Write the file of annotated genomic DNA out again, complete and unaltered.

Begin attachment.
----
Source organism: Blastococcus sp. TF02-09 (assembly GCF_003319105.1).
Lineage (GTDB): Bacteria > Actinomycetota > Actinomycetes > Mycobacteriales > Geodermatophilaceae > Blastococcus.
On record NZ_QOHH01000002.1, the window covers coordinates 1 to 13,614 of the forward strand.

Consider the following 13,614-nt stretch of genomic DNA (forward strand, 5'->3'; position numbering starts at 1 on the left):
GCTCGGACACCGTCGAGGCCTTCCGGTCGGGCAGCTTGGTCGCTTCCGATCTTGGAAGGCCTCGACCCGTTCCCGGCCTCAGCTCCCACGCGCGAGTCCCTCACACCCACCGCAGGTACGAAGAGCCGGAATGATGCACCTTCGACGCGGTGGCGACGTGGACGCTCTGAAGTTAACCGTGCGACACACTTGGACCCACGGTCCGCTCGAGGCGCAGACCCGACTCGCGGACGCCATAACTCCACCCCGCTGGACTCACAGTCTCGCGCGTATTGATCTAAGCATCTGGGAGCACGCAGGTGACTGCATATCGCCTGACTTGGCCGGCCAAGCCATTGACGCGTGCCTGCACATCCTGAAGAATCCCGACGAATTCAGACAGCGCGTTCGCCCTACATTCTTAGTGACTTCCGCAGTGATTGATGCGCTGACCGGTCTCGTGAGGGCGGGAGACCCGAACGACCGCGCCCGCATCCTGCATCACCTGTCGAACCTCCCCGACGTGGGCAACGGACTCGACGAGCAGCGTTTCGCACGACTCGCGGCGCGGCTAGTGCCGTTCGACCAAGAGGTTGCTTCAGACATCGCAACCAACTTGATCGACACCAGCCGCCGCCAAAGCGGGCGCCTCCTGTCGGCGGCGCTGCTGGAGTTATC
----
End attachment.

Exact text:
Source organism: Blastococcus sp. TF02-09 (assembly GCF_003319105.1).
Lineage (GTDB): Bacteria > Actinomycetota > Actinomycetes > Mycobacteriales > Geodermatophilaceae > Blastococcus.
On record NZ_QOHH01000002.1, the window covers coordinates 1 to 13,614 of the forward strand.

Consider the following 13,614-nt stretch of genomic DNA (forward strand, 5'->3'; position numbering starts at 1 on the left):
GCTCGGACACCGTCGAGGCCTTCCGGTCGGGCAGCTTGGTCGCTTCCGATCTTGGAAGGCCTCGACCCGTTCCCGGCCTCAGCTCCCACGCGCGAGTCCCTCACACCCACCGCAGGTACGAAGAGCCGGAATGATGCACCTTCGACGCGGTGGCGACGTGGACGCTCTGAAGTTAACCGTGCGACACACTTGGACCCACGGTCCGCTCGAGGCGCAGACCCGACTCGCGGACGCCATAACTCCACCCCGCTGGACTCACAGTCTCGCGCGTATTGATCTAAGCATCTGGGAGCACGCAGGTGACTGCATATCGCCTGACTTGGCCGGCCAAGCCATTGACGCGTGCCTGCACATCCTGAAGAATCCCGACGAATTCAGACAGCGCGTTCGCCCTACATTCTTAGTGACTTCCGCAGTGATTGATGCGCTGACCGGTCTCGTGAGGGCGGGAGACCCGAACGACCGCGCCCGCATCCTGCATCACCTGTCGAACCTCCCCGACGTGGGCAACGGACTCGACGAGCAGCGTTTCGCACGACTCGCGGCGCGGCTAGTGCCGTTCGACCAAGAGGTTGCTTCAGACATCGCAACCAACTTGATCGACACCAGCCGCCGCCAAAGCGGGCGCCTCCTGTCGGCGGCGCTGCTGGAGTTATC